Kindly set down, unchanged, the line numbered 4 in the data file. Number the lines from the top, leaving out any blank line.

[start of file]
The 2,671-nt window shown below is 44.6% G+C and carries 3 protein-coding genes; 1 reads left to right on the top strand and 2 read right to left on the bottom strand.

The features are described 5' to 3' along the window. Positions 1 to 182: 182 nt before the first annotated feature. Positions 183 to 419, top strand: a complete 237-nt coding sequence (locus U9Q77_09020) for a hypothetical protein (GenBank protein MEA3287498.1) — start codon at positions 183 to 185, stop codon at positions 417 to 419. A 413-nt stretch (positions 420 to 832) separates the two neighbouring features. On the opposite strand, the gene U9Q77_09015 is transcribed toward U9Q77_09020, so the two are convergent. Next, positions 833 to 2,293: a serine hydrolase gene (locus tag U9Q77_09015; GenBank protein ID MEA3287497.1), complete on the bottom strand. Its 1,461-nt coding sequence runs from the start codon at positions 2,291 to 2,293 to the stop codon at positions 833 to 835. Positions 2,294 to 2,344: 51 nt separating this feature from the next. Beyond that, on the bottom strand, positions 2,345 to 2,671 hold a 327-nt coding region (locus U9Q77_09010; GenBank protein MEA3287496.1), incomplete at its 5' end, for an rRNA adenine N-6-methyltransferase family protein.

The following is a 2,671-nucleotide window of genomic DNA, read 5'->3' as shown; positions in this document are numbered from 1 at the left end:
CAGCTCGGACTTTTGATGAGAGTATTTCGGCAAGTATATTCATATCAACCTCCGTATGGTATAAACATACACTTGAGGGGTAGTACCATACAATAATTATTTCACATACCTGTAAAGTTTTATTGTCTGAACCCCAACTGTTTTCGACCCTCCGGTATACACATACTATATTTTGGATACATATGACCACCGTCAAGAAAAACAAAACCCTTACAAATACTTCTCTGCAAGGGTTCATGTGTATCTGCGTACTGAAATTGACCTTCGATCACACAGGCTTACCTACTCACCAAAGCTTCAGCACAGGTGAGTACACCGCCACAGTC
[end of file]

CAGCTCGGACTTTTGATGAGAGTATTTCGGCAAGTATATTCATATCAACCTCCGTATGGTATAAACATACACTTGAGGGGTAGTACCATACAATAATTATTTCACATACCTGTAAAGTTTTATTGTCTGAACCCCAACTGTTTTCGACCCTCCGGTATACACATACTATATTTTGGATACATATGACCACCGTCAAGAAAAACAAAACCCTTACAAATACTTCTCTGCAAGGGTTCATGTGTATCTGCGTACTGAAATTGACCTTCGATCACACAGGCTTACCTACTCACCAAAGCTTCAGCACAGGTGAGTACACCGCCACAGTC